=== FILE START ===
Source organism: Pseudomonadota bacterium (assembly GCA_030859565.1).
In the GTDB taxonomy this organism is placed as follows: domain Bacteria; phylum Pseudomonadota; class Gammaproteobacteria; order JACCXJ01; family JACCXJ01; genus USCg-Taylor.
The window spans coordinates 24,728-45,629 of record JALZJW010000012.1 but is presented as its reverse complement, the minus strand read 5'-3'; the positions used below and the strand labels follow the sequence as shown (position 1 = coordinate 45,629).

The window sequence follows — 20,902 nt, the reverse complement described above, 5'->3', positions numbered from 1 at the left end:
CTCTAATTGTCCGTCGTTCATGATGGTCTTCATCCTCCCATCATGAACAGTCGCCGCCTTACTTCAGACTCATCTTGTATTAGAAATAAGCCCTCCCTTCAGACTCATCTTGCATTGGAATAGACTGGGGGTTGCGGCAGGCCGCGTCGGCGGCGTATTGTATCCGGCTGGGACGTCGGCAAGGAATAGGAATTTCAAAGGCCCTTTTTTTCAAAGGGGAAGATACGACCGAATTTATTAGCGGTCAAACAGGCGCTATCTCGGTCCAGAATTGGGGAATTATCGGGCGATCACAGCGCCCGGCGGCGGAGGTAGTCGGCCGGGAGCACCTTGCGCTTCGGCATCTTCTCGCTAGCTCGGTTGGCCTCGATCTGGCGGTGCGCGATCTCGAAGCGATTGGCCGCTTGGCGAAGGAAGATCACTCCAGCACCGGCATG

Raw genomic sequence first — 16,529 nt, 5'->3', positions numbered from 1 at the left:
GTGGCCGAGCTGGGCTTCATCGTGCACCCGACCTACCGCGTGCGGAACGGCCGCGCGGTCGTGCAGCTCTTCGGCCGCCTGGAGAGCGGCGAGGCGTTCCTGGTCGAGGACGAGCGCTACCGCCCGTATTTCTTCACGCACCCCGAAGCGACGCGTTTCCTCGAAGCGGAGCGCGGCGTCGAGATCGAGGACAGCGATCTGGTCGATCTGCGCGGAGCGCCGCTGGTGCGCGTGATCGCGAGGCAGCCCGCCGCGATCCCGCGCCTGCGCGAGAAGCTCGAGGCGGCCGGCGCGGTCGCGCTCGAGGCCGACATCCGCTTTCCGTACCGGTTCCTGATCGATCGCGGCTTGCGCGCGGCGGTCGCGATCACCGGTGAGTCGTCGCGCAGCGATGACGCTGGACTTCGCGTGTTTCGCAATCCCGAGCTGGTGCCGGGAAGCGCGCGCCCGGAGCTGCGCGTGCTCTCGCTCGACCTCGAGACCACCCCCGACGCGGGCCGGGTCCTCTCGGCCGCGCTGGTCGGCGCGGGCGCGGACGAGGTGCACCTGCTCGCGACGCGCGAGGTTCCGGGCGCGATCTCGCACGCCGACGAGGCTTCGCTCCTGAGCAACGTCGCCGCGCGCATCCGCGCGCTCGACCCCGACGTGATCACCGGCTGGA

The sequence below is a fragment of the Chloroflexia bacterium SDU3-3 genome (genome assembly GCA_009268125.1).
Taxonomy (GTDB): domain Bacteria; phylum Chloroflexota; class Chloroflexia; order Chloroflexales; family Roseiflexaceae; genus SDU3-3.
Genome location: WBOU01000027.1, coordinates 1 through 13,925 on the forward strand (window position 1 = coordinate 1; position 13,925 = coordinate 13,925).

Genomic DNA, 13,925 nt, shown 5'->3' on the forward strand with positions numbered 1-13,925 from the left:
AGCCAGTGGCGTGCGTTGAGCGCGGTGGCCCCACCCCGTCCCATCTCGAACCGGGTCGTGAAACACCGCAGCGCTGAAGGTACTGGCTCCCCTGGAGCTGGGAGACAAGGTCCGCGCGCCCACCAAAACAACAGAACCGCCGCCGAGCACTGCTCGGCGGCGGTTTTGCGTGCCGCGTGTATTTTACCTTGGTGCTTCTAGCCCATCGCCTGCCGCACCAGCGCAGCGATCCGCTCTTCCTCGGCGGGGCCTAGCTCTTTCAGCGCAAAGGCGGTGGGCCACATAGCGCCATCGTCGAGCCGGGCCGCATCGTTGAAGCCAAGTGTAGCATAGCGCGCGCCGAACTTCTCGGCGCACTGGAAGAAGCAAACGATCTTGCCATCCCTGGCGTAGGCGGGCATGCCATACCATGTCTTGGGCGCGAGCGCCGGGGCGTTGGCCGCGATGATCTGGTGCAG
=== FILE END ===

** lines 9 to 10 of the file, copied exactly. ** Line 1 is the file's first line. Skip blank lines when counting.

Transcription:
Taxonomy (GTDB): domain Bacteria; phylum Chloroflexota; class Chloroflexia; order Chloroflexales; family Roseiflexaceae; genus SDU3-3.
Genome location: WBOU01000027.1, coordinates 1 through 13,925 on the forward strand (window position 1 = coordinate 1; position 13,925 = coordinate 13,925).